Retrospective Analysis of Onychomycosis Prescribing Patterns Using the Medicare Part D Prescribers Database 2016-2020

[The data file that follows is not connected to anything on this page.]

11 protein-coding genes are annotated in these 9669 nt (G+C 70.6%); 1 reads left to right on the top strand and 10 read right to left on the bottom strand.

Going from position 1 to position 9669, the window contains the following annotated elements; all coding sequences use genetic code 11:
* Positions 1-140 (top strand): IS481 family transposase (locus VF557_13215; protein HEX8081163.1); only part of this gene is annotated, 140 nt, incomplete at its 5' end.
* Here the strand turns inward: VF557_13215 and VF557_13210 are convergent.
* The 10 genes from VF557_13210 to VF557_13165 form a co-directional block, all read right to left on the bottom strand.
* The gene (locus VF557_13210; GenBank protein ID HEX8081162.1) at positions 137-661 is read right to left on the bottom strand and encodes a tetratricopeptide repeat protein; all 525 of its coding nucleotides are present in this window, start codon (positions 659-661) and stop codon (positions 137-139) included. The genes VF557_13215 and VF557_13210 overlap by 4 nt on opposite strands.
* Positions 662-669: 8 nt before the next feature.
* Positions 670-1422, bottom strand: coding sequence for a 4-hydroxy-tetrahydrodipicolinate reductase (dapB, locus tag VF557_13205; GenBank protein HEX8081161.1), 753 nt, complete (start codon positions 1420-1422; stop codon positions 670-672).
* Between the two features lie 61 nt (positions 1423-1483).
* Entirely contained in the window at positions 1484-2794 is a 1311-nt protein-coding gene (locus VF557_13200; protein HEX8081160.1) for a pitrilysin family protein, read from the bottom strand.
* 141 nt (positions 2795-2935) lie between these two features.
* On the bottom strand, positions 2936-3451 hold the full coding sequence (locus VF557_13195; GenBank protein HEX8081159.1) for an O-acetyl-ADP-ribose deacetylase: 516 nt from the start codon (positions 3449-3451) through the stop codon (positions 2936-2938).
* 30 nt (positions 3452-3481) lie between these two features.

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Onychomycosis, defined as a fungal nail infection, affects 5.5% of the global population. Our objectives were to analyse prescription trends of onychomycosis medications using the Medicare Part D Prescribers database from 2016 to 2020, stratified by physician specialty. There was a 4% annual increase in the total cost of onychomycosis medications, with a notable decrease of 12.8% in 2020 during the COVID-19 pandemic. Physicians demonstrated a strong consideration for price when selecting treatments, with the least expensive medications (ciclopirox and terbinafine) accounting for nearly 99% of all prescriptions. In contrast, the more costly medications (efinaconazole and tavaborole) were rarely prescribed. In addition, physicians often opted for the less costly generic versions of ciclopirox and itraconazole, prescribing them 99% and 91% of the time, respectively. Notably, physician assistants and nurse practitioners had higher overall increases in prescription rates, at 15%, compared to 1%-6% for other specialties. There are no recent United States onychomycosis guidelines, and our study emphasizes cost considerations when prescribing onychomycosis treatments.